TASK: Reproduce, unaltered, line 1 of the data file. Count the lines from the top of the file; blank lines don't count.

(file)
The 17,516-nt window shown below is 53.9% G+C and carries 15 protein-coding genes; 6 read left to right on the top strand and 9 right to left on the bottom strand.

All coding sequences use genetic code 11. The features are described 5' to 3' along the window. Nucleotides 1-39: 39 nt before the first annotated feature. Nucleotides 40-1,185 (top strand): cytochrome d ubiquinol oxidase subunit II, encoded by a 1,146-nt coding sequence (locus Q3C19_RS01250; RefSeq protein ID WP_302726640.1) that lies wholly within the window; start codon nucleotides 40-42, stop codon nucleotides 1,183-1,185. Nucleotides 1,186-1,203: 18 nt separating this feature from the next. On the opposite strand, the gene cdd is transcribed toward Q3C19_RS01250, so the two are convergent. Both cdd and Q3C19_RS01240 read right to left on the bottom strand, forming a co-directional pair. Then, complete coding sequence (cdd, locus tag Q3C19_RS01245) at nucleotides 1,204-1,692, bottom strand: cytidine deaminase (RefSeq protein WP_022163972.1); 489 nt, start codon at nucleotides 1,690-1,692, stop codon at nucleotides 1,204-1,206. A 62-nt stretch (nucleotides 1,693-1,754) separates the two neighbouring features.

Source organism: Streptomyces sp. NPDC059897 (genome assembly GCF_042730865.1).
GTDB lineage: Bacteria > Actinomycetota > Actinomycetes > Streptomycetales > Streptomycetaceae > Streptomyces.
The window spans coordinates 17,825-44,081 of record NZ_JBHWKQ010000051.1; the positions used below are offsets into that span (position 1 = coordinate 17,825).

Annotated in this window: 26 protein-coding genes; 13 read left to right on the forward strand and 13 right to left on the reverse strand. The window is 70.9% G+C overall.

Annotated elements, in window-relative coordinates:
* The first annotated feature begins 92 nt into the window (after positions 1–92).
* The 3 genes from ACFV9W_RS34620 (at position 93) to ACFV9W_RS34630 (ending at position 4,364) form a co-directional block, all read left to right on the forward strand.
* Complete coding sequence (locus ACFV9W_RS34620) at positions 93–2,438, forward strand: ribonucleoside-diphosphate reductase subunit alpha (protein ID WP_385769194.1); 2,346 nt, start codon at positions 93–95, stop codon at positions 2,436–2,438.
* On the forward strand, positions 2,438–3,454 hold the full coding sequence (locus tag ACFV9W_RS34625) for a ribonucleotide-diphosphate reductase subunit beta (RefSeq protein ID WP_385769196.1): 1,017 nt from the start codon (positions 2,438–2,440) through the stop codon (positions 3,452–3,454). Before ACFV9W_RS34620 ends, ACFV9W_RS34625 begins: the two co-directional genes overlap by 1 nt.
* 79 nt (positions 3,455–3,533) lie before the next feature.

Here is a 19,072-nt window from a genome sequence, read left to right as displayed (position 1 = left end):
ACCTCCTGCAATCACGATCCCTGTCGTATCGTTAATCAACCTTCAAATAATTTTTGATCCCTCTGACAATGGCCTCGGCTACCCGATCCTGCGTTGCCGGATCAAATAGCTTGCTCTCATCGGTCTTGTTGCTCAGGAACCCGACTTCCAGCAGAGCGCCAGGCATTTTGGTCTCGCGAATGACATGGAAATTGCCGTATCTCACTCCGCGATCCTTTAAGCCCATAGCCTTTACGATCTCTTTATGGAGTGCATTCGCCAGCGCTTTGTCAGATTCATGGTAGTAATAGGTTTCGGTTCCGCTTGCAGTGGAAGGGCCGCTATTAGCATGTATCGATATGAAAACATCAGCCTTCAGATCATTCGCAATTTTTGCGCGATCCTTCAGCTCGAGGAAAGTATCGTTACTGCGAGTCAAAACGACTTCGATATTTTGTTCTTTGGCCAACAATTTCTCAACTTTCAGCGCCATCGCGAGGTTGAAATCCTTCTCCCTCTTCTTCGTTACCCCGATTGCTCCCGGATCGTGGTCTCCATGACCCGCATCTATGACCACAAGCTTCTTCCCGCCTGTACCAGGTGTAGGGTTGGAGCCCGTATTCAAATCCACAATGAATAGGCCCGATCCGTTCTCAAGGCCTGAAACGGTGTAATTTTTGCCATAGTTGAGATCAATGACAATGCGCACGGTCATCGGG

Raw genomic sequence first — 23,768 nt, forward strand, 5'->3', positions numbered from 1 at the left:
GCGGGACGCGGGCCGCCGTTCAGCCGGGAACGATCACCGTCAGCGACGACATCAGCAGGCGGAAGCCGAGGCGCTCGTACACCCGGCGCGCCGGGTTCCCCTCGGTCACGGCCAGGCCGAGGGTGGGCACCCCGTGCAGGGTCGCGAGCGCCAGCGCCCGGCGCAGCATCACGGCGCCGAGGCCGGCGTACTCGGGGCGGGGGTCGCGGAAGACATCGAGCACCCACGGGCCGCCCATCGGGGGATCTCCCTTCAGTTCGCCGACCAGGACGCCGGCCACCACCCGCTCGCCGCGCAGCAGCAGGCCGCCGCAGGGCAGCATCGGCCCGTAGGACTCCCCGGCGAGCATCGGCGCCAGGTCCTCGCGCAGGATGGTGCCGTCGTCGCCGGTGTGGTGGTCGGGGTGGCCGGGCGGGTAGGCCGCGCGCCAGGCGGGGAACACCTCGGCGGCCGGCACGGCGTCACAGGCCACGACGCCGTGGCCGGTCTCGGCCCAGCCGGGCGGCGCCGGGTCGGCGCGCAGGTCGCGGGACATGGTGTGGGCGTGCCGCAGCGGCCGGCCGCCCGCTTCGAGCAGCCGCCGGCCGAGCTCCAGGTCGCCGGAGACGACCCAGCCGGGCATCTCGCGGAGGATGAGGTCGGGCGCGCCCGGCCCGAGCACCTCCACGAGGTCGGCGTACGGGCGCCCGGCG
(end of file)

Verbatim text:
The 17,516-nt window shown below is 53.9% G+C and carries 15 protein-coding genes; 6 read left to right on the top strand and 9 right to left on the bottom strand.